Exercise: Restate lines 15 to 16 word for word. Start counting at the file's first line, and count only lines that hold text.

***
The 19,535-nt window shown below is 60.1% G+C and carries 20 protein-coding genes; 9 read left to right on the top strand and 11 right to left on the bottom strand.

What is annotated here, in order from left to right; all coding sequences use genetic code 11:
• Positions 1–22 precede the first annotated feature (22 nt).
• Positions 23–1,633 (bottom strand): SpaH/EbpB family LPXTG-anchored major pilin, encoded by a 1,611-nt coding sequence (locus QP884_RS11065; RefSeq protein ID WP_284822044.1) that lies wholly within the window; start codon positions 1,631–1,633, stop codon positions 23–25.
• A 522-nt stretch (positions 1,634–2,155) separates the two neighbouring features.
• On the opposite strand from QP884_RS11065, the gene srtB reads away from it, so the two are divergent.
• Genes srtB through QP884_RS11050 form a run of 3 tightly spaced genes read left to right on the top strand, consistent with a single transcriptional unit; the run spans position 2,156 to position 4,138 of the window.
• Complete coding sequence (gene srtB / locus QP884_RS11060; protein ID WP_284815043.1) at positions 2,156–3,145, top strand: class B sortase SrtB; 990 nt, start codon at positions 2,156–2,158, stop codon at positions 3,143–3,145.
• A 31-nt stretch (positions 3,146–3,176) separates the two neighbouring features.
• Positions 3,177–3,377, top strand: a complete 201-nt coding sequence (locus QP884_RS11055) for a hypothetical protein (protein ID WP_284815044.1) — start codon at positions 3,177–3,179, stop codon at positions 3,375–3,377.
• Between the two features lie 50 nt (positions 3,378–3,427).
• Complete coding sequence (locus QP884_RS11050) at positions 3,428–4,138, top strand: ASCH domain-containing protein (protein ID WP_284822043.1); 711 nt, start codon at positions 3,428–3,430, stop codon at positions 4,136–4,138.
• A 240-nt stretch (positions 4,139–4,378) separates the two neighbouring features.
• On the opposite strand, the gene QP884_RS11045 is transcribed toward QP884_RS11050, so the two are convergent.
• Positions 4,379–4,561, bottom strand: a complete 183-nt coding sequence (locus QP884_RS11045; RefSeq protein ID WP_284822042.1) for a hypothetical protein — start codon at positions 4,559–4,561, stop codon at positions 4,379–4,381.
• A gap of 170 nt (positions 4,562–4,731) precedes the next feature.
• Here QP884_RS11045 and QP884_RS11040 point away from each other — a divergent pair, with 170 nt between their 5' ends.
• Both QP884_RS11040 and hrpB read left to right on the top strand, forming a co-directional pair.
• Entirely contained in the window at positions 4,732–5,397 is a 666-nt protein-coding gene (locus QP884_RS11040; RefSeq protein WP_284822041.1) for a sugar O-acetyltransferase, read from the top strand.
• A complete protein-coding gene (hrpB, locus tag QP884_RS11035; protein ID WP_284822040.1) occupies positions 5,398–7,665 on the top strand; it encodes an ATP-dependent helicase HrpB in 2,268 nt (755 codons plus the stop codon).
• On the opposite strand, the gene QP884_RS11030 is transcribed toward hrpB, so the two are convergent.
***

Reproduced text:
• Positions 4,379–4,561, bottom strand: a complete 183-nt coding sequence (locus QP884_RS11045; RefSeq protein ID WP_284822042.1) for a hypothetical protein — start codon at positions 4,559–4,561, stop codon at positions 4,379–4,381.
• A gap of 170 nt (positions 4,562–4,731) precedes the next feature.